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National quality and performance system for Divisions of General Practice: early reflections on a system under development

Gardner, KL, Sibthorpe, B and Longstaff, D (2008). National quality and performance system for Divisions of General Practice: early reflections on a system under development. Australia and New Zealand Health Policy,5:1-8.

Document type: Journal Article
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Title National quality and performance system for Divisions of General Practice: early reflections on a system under development
Author Gardner, KL
Sibthorpe, B
Longstaff, D
Journal Name Australia and New Zealand Health Policy
Publication Date 2008
Volume Number 5
ISSN 1743-8462   (check CDU catalogue open catalogue search in new window)
Start Page 1
End Page 8
Total Pages 8
Place of Publication UK
Publisher BioMed Central Ltd.
Field of Research 1117 - Public Health and Health Services
HERDC Category C1 - Journal Article (DEST)
Abstract Background: Governments are increasingly introducing performance management systems to improve the quality and outcomes of health care. Two types of approaches have been described: assurance systems that use summative information for external accountability and internally driven systems that use formative information for continuous quality improvement. Australia recently introduced a National Quality and Performance System (NQPS) for Divisions of General Practice that has the dual purposes of increasing accountability and improving performance. In this article, we ask whether the framework can deliver on its objectives for achieving accountability and fostering performance improvement. We examine the system in terms of four factors identified in a recent systematic review of indicator systems known to improve their use. These are: involving stakeholders in development; having clear objectives; approach to data collection and analysis including using 'soft data' to aid interpretation; and feeding back information. Results: We found that early consultative processes influenced system development. The system promotes the collection of performance information against defined program objectives. Data includes a mix of qualitative and quantitative indicators that are fitted to a conceptual framework that facilitates an approach to performance assessment that could underpin continuous quality improvement at the Division level. Feedback of information to support the development of quality improvement activities has not been fully developed. Conclusion: The system currently has elements that, with further development, could support a more continuous quality improvement or assurance based approach. Careful consideration needs to be given to the development of methods for analysis and review of performance indicators, performance assessment and engagement with consumers. The partnership arrangement that supported early development could be expected to serve as an important vehicle for further development.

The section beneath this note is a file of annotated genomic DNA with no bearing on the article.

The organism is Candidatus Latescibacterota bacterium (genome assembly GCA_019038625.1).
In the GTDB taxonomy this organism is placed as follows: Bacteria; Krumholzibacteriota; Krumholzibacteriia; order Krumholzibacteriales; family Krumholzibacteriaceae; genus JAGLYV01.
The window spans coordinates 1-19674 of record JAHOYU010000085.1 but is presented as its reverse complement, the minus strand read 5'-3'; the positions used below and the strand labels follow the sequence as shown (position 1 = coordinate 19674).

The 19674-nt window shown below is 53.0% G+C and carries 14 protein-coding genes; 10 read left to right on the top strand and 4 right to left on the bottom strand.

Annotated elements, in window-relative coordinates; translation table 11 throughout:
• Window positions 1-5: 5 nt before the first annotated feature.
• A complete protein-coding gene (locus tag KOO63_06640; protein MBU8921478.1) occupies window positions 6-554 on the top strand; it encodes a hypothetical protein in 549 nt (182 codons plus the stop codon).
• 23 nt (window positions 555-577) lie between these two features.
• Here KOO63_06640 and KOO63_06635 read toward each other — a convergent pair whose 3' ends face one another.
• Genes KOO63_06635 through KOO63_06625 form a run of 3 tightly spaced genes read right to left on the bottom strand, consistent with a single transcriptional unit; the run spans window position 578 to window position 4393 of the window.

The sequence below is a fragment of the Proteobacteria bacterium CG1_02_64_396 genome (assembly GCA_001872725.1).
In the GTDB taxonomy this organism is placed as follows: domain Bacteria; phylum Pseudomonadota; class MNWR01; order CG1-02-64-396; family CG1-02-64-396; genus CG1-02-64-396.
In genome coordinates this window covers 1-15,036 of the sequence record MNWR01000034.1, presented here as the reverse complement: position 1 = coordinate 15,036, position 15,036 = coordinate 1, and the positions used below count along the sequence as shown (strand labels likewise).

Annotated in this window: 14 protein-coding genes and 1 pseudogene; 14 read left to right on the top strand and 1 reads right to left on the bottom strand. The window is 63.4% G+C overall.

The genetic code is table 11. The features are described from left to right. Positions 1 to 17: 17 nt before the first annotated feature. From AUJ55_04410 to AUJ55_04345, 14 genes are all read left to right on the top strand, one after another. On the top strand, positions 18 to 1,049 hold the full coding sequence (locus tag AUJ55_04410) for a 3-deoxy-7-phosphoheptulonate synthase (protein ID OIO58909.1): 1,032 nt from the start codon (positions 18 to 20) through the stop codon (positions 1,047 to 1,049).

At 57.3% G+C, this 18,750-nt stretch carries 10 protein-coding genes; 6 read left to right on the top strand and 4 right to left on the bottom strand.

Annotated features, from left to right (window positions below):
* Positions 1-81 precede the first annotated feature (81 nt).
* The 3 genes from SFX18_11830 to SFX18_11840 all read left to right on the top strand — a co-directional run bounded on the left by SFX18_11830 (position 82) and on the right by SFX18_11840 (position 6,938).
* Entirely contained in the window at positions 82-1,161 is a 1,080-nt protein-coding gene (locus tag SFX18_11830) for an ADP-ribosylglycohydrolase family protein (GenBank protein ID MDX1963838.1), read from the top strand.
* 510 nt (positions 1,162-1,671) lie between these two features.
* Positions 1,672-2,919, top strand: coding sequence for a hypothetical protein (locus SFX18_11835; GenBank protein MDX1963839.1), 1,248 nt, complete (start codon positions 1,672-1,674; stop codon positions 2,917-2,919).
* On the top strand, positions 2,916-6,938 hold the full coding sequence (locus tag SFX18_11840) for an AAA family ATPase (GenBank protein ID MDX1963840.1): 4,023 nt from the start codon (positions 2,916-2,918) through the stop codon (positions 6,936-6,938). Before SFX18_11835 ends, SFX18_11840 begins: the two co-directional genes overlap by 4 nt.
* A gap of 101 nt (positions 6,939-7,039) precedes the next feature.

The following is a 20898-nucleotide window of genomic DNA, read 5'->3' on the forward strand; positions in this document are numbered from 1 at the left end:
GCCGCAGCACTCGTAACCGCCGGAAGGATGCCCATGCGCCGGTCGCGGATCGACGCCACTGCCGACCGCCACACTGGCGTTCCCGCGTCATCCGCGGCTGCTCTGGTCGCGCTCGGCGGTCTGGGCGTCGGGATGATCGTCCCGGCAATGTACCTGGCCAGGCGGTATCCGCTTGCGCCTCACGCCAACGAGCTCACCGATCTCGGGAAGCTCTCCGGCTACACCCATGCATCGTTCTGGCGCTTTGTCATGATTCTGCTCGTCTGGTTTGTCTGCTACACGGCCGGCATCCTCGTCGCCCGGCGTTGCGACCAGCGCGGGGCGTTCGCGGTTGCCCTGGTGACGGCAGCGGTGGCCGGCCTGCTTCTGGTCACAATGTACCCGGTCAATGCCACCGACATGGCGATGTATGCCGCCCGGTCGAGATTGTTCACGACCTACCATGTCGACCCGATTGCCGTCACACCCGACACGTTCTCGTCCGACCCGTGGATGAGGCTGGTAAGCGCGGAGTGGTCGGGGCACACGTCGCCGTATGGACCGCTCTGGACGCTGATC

DOI http://dx.doi.org/10.1186/1743-8462-5-8   (check subscription with CDU E-Gateway service for CDU Staff and Students  check subscription with CDU E-Gateway in new window)
Additional Notes Australia and New Zealand Health Policy is no longer available via open access through BioMed Central. BioMed Central open access hosts an archive of all articles published to the end of 2009.
Description for Link Link to OA Journal Home
URL http://www.anzhealthpolicy.com/
 
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Created: Fri, 16 Apr 2010, 20:11:28 CST by Sarena Wegener